After his first encounter with Jamie Fraser in the Carryarick Pass, which continues to be a source of mortification to Grey, he does not meet the man again until he is appointed the new governor of Ardsmuir Prison, where Fraser is a captive of war, though still a natural leader among the other Jacobite prisoners. Though they develop a mutual liking for one another through their monthly discussions of literature and chess matches, Grey's feelings far surpass those of a friend, let alone a soldier's for his prisoner, and makes the mistake of acting on his attraction. Fraser rejects him completely, and their relationship is shattered.
When Grey arranges for Fraser to serve his parole in England, rather than be transported to the colonies, Fraser is deeply suspicious and refuses to interact with Grey beyond the barest minimum. Still, Grey returns to London and does his best not to think of Jamie Fraser, with varying degrees of success. Upon receiving word of Geneva Dunsany's death in childbirth in early 1758, Grey travels to Helwater to pay his respects, and draws certain conclusions when he notices Fraser's thinly veiled grief.
On another visit, while in pursuit of information about extant Jacobites, Grey also asks Fraser's advice on the matter of his step-brother – and lover – Percy Wainwright, who faces court-martial and possible execution for the crime of sodomy. Grey's sense of honor, he explains, could not abide his allowing Wainwright to be punished for a crime he, Grey, is also guilty of. Fraser, disgusted by this revelation, scornfully dismisses Grey's dilemma along with the notion that men can love each other, as a man may love a woman. After Fraser suggests that Grey's predilections extend to molesting young boys as well, Grey swears he would challenge Fraser to answer for that were the other man armed. Fraser retorts that Grey could not master him, and, furious, Grey assures Fraser that, should he wish it, he could take Fraser to his bed and make him scream. Fraser's reaction is instantaneous and violent; Grey dodges the blow and escapes, though not before seeing in Fraser a devastating vulnerability, and realizes that Fraser must have been victim to some similar threat, and worse.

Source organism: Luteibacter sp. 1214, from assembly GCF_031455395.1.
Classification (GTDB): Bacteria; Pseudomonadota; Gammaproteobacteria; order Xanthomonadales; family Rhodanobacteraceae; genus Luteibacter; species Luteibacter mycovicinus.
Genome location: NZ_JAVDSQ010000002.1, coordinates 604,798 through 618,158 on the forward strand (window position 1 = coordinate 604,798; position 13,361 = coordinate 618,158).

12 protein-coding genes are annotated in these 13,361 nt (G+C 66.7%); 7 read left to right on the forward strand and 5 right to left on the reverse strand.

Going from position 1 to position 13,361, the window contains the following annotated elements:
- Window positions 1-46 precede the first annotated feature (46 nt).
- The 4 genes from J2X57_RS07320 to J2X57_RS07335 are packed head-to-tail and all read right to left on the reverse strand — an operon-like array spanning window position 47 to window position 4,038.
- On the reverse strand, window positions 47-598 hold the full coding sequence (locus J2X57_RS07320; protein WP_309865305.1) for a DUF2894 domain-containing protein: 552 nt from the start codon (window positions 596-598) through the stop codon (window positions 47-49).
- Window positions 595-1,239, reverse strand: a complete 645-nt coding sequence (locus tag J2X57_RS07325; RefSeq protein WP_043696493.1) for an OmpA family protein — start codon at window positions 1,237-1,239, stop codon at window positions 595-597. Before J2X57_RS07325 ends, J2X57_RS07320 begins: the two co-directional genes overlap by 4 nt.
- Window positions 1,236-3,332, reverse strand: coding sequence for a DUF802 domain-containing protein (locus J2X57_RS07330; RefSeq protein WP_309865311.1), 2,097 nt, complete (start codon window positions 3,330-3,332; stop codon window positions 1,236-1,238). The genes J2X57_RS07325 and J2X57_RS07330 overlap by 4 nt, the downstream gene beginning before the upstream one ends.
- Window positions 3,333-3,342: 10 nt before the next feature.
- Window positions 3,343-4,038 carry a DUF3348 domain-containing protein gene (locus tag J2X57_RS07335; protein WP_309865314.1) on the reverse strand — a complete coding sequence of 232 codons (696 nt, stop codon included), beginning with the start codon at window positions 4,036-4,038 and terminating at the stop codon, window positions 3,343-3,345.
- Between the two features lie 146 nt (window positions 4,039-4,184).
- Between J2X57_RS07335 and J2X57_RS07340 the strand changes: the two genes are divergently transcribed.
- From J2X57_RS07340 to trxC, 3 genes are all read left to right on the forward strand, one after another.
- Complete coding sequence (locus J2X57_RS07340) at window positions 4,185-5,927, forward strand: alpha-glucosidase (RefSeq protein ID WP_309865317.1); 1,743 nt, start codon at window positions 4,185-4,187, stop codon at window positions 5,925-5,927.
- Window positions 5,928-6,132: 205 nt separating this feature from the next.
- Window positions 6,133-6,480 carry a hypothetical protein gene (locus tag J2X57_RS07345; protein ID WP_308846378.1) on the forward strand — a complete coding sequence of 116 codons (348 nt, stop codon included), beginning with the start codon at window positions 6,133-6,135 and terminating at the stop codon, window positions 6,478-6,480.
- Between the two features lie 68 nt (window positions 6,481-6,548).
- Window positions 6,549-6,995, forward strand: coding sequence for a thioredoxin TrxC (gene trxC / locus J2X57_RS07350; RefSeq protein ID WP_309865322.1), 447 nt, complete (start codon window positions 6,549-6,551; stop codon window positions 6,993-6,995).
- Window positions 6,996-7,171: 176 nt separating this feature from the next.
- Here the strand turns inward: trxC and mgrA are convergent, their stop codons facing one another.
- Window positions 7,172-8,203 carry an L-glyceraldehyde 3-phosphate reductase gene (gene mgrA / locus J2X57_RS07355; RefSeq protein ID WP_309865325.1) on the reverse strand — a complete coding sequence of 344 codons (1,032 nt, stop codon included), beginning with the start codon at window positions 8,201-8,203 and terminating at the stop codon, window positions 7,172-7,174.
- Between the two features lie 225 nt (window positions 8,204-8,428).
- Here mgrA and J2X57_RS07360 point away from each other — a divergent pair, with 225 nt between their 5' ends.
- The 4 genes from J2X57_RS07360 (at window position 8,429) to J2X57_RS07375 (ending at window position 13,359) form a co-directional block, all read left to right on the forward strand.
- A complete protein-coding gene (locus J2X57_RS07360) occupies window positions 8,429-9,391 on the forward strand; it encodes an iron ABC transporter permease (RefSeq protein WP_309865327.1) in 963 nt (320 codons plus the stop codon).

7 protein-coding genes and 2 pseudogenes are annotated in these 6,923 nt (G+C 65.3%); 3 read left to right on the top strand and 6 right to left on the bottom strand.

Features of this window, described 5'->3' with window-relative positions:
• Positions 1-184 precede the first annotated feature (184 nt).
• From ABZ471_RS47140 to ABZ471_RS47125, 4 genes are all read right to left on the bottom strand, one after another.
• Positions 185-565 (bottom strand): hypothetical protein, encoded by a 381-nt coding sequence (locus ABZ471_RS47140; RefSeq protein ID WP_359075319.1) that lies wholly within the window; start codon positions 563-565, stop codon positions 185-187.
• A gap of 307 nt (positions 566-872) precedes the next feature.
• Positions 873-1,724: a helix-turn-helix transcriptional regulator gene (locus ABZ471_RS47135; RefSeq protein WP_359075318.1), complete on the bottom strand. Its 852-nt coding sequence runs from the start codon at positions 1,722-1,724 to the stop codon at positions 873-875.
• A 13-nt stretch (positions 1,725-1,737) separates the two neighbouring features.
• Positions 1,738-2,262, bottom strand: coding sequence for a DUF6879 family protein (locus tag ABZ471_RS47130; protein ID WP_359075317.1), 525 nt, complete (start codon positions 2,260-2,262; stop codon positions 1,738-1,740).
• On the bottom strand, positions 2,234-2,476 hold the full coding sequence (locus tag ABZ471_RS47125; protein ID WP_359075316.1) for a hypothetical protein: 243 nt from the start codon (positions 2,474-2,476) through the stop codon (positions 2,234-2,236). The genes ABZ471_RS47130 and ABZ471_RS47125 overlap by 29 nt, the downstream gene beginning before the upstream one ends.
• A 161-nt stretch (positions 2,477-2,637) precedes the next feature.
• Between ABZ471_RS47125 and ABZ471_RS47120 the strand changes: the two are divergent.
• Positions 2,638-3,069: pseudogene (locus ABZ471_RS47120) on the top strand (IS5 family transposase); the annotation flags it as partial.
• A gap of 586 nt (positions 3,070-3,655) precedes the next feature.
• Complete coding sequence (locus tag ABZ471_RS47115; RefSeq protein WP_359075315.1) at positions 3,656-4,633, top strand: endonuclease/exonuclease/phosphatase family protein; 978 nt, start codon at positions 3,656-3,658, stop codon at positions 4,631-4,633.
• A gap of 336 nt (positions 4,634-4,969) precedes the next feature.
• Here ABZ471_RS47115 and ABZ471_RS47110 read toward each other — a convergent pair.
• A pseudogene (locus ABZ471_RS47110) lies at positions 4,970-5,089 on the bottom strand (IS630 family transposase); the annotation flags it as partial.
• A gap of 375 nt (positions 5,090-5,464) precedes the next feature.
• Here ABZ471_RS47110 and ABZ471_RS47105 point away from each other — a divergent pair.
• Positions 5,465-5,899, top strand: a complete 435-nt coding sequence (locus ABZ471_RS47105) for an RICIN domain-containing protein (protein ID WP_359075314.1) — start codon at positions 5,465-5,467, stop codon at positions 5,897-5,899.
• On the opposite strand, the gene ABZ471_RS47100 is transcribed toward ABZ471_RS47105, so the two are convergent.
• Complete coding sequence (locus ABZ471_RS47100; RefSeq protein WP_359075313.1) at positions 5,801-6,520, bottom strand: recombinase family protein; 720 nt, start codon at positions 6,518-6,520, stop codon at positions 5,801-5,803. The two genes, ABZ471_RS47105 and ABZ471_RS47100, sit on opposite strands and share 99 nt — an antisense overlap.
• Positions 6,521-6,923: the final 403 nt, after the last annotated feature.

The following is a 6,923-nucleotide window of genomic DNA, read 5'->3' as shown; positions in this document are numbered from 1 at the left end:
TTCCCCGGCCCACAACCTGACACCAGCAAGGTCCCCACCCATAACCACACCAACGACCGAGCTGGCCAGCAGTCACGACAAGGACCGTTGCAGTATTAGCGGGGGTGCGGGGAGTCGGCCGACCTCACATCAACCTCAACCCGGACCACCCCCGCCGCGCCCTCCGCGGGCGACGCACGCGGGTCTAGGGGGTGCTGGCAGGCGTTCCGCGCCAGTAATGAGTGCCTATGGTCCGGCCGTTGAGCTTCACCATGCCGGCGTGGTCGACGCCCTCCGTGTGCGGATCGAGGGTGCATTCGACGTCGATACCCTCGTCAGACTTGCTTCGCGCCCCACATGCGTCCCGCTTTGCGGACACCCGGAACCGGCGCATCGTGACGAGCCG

Grey does not see Fraser again for nearly two years. In spring of 1760, Grey's brother Hal summons Fraser to London for his assistance in deciphering a message written in Erse, a then-common term for the Gaelic language.
In September 1764, Lord John tells Jamie he will marry Isobel Dunsany and become William's stepfather. Jamie offers his body to Lord John, who declines. Jamie kisses him.
In February 1767, At the governor's mansion, Claire sees Jamie leave the main event to speak privately with Lord John Grey, where Lord John gives him a portrait of young William, and is shocked to see the latter's look of longing toward Jamie as they embrace.
While traveling during October 1768, to John's late wife Isobel's plantation Mount Josiah in Virginia, John makes the side trip with William to Fraser's Ridge wanting Jamie to have a chance to see his son in person.
in 1769 when John receives word from Jamie that he is in search of a man named Roger Wakefield John utilizes his connections to help find the man. Which is search brings him to River Run where he meets Jamie's daughter Brianna and despite her attempt to blackmail him into standing in as her fiancee he agrees out of a sense of duty to Jamie.
John maintains a correspondence with Jamie, helping him whenever and however he can be it looking for Stephen Bonnet, sending advanced funds based on sales of gems, obtaining various objects such as oil of vitriol for Claire or white phosphorous for Brianna.
Even when it starts become clear that as the rebellion is turning into a full blow war John and Jamie will be on opposite sides there is little that John wouldn't do for Jamie. In July 1776, without hesitation, when Jamie says he is in need of gemstones John gives him the sapphire ring that once belonged to his first love Hector. And when his step-brother/ex-lover Percy Wainwright brings up Jamie and William John is quick to tell him to stay away from them both.
In April 1778 when he received word that the Euterpe sank with Jamie on it it truly broke John's heart. In his mourning he still did, what he thought would be, one final service to Jamie by protecting his wife and family from Captain Richardson by marrying Claire.